Documents of that time reported that Governor Prinz was a very large man (at least 6 feet tall and thought to have weighed over 400 pounds). In fact, the Native Americans called him "Big Tub." He was hotheaded and sometimes pompous. But on the positive side, he had a lot of energy and a talent for getting things done. After dropping anchor in the Christina River during his first expedition, he had explored the territory, built forts, assigned land to settlers for farming, established trade relations with the Native Americans, the English, and the Dutch, and strongly upheld Swedish claims to the land; and he built on those successes during his next 3 expeditions,.
Three years later, Governor Printz was ordered to return to Sweden and, without his strong hand or the support of the Swedish ruling body, New Sweden remained independent for only one year before it was incorporated into the Dutch "New Netherlands" and then taken over by the English in 1664. And Jonas? He might have begun his life as a tailor, but it is obvious that he had developed additional skills over the years, and although remaining loyal to the overbearing Governor, his loyalty did not extend to accompanying Printz back to his homeland after the recall.
It had to have been a heart breaking time for this Swedish tailor/soldier when everything he had worked for seemed to fall apart with the downfall of Governor Printz. But after all those years of assuming leadership roles in America, he was able to set a new direction for himself by first applying for a discharge from the army and then becoming a "freeman" (which meant he could own land and even become a member of the governing body which made and enforced laws, as well as passing judgment in civil and criminal matters).
About that same time, he married 17 year old Gertrude Svensdotter, who had been only 2 years old when she was brought to New Sweden aboard the ship Kalmar Nyckel by her father, Sven Gunnarsson. Sven had been convicted of committing a minor crime, and had been "relocated" to the colonies to serve out his sentence. Finally, after earning his freedom, he was one of 22 signers of a petition of grievances against Governor Printz, which served to strengthen the case for recalling the governor.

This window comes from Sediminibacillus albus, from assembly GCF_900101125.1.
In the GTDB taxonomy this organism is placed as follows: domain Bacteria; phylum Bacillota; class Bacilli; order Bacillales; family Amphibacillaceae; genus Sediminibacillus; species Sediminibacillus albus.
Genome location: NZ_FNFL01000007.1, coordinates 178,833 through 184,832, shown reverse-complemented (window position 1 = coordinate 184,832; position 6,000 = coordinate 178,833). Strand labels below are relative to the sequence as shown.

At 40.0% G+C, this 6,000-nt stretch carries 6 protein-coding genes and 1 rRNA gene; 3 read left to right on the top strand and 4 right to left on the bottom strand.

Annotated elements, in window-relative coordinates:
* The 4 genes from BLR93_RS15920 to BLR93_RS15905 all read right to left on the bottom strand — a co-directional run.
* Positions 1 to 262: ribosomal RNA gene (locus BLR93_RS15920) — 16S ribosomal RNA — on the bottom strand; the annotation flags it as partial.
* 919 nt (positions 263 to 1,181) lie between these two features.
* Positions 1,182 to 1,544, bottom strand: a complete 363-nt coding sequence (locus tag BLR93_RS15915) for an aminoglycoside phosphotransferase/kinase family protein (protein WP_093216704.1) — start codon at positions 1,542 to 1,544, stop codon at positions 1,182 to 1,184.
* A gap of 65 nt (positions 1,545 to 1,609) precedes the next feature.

|Prototype of a Swedish cabin in the 1600s|
He built his wealth by trading for furs with the Minquas Indians, while running a storehouse and trading post from his home. They were an interesting couple who were not known for keeping their opinions to themselves. For instance, after Gertrude honestly and openly criticized defamatory remarks made by the English against the Swedes, she became the subject of a court notice at least once. Jonas also had his day in court when he testified how he'd had to bury two servants of Peter Alrichs, a neighbor who had been murdered by Indians.
As adults, Jonas and Gertrude's seven sons originally carried the surname “Jonasson” in the Swedish tradition for several years until eventually Americanizing it to Jones. Their four daughters, however, kept Jonasdotter in their names. Jonas died in Kingsessing (the Southwest section of Philadelphia) in October 1693, and Gertrude died a couple of years later. They were buried at Old Swedes (Gloria Dei) Church in Philadelphia, which is still standing and now a national historic treasure.